- Decongestants. These medications are available in over-the-counter (OTC) and prescription liquids, tablets and nasal sprays. Use nasal decongestants for only a few days. Otherwise they may cause the return of more severe congestion (rebound congestion).
OTC pain relievers, such as aspirin, acetaminophen (Tylenol, others) or ibuprofen (Advil, Motrin IB, others).
Use caution when giving aspirin to children or teenagers. Children and teenagers recovering from chickenpox or flu-like symptoms should never take aspirin. This is because aspirin has been linked to Reye's syndrome, a rare but potentially life-threatening condition, in such children.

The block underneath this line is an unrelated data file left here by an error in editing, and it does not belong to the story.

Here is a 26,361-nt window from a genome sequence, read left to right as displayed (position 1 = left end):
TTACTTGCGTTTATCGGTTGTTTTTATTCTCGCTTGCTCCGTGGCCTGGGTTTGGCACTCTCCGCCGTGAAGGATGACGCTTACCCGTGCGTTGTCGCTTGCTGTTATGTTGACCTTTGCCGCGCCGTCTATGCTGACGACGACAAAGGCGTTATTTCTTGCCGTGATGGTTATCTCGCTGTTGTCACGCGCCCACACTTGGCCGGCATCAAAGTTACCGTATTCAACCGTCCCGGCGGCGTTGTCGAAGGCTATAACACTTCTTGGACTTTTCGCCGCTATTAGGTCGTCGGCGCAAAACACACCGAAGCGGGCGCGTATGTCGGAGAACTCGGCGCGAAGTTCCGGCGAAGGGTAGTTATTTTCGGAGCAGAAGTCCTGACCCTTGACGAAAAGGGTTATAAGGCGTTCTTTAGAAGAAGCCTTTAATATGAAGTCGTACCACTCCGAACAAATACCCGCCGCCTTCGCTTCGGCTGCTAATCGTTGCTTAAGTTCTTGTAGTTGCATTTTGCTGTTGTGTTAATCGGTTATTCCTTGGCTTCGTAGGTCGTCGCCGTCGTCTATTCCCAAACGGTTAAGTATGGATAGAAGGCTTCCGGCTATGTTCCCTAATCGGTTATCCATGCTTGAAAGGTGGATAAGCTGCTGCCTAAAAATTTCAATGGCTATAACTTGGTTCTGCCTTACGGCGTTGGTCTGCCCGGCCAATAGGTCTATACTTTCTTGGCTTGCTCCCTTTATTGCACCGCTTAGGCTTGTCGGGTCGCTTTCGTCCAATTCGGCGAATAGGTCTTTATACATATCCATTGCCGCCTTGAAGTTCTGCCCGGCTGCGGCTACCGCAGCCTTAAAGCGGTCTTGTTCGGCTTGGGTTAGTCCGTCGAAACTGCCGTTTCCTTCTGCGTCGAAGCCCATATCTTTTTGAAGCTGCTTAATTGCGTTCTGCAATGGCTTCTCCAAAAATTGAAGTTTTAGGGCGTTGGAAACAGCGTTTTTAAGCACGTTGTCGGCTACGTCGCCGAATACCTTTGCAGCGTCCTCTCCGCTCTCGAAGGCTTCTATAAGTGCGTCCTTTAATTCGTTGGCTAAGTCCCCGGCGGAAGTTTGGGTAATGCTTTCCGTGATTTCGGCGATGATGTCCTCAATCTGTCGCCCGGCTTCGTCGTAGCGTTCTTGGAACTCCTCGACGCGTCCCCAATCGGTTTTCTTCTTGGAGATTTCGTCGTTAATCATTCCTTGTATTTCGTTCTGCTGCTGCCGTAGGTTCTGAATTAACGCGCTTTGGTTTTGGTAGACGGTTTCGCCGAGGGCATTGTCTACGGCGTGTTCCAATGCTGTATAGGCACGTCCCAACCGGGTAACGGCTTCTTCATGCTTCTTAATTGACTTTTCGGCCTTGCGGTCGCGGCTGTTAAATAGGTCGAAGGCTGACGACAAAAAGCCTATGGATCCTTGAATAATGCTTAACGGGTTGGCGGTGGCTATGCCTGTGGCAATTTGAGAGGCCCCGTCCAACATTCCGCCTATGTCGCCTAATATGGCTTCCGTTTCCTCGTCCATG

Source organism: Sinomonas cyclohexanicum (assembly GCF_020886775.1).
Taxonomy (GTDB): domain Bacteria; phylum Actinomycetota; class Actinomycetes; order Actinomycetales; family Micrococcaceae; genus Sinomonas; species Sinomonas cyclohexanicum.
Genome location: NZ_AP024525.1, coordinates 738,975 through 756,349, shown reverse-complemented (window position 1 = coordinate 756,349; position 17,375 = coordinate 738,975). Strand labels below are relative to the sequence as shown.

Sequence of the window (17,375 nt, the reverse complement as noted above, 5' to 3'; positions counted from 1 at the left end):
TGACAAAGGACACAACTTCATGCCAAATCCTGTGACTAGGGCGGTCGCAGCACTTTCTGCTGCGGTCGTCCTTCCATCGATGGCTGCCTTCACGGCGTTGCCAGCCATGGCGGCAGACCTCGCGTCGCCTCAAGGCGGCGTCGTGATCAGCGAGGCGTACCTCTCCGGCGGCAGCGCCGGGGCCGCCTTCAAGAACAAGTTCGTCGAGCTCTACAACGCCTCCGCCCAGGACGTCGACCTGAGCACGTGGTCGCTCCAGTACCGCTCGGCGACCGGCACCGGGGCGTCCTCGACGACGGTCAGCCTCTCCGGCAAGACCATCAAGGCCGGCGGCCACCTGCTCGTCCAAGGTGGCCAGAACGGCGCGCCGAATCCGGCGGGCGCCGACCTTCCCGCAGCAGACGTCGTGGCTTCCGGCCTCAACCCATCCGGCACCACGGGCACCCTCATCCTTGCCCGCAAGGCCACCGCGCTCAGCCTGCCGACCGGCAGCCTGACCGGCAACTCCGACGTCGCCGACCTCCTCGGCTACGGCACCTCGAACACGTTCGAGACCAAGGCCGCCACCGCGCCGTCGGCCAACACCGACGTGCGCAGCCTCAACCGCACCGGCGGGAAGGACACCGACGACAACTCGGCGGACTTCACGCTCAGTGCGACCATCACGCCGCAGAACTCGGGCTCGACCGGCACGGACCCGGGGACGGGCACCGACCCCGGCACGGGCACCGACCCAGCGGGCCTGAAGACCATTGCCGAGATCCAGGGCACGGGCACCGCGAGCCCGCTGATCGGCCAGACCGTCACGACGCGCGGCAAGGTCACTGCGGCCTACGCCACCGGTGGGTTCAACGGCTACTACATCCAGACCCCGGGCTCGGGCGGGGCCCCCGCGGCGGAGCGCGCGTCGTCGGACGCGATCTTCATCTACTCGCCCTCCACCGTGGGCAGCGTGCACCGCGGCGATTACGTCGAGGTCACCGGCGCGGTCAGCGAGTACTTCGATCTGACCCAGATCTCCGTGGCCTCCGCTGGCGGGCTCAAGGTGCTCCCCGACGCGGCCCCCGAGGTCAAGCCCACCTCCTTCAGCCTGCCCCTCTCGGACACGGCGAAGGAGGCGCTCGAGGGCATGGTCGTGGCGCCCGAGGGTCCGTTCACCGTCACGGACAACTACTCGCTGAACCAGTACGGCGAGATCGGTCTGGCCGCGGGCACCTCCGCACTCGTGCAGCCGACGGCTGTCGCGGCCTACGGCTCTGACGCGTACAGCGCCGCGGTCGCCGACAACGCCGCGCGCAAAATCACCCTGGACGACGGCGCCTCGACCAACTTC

Antibiotics usually aren't needed to treat acute sinusitis. Even if your acute sinusitis is bacterial, it may clear up without treatment.
Your doctor might wait and watch to see if your bacterial acute sinusitis worsens. However, severe, progressive or persistent symptoms might require antibiotics. If your doctor prescribes an antibiotic, be sure to take the whole course, even after your symptoms get better. If you stop taking them early, your symptoms may recur.
If allergies are contributing to your sinusitis, allergy shots (immunotherapy) that help reduce the body's reaction to specific allergens may help treat your symptoms.
Explore Mayo Clinic studies testing new treatments, interventions and tests as a means to prevent, detect, treat or manage this disease.
Lifestyle and home remedies
These self-help steps can help relieve sinusitis symptoms:
- Rest. This will help your body fight infection and speed recovery.